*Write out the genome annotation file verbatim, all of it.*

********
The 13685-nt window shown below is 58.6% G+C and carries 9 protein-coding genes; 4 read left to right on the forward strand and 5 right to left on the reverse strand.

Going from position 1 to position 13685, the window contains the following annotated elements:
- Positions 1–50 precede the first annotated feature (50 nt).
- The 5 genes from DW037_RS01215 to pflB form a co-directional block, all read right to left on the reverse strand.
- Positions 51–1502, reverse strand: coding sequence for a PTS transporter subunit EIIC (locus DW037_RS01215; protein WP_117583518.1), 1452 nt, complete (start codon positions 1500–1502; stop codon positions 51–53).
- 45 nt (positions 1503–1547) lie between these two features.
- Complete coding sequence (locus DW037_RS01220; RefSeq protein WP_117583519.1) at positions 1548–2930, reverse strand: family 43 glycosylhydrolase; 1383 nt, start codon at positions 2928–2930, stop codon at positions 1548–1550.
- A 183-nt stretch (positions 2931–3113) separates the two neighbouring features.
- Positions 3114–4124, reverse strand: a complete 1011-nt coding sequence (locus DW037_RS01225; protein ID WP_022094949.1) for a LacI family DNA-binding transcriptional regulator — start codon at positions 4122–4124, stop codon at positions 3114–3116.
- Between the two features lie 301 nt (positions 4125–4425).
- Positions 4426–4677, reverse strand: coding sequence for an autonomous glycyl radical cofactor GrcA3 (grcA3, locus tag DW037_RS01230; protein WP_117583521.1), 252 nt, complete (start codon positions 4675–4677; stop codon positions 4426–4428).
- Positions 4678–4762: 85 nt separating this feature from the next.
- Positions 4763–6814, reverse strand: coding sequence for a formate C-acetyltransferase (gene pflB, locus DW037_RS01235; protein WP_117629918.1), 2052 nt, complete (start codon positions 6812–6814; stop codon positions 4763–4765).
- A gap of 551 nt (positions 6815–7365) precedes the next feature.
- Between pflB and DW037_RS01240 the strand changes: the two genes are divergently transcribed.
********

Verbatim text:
The 13685-nt window shown below is 58.6% G+C and carries 9 protein-coding genes; 4 read left to right on the forward strand and 5 right to left on the reverse strand.

Going from position 1 to position 13685, the window contains the following annotated elements:
- Positions 1–50 precede the first annotated feature (50 nt).
- The 5 genes from DW037_RS01215 to pflB form a co-directional block, all read right to left on the reverse strand.
- Positions 51–1502, reverse strand: coding sequence for a PTS transporter subunit EIIC (locus DW037_RS01215; protein WP_117583518.1), 1452 nt, complete (start codon positions 1500–1502; stop codon positions 51–53).
- 45 nt (positions 1503–1547) lie between these two features.
- Complete coding sequence (locus DW037_RS01220; RefSeq protein WP_117583519.1) at positions 1548–2930, reverse strand: family 43 glycosylhydrolase; 1383 nt, start codon at positions 2928–2930, stop codon at positions 1548–1550.
- A 183-nt stretch (positions 2931–3113) separates the two neighbouring features.
- Positions 3114–4124, reverse strand: a complete 1011-nt coding sequence (locus DW037_RS01225; protein ID WP_022094949.1) for a LacI family DNA-binding transcriptional regulator — start codon at positions 4122–4124, stop codon at positions 3114–3116.
- Between the two features lie 301 nt (positions 4125–4425).
- Positions 4426–4677, reverse strand: coding sequence for an autonomous glycyl radical cofactor GrcA3 (grcA3, locus tag DW037_RS01230; protein WP_117583521.1), 252 nt, complete (start codon positions 4675–4677; stop codon positions 4426–4428).
- Positions 4678–4762: 85 nt separating this feature from the next.
- Positions 4763–6814, reverse strand: coding sequence for a formate C-acetyltransferase (gene pflB, locus DW037_RS01235; protein WP_117629918.1), 2052 nt, complete (start codon positions 6812–6814; stop codon positions 4763–4765).
- A gap of 551 nt (positions 6815–7365) precedes the next feature.
- Between pflB and DW037_RS01240 the strand changes: the two genes are divergently transcribed.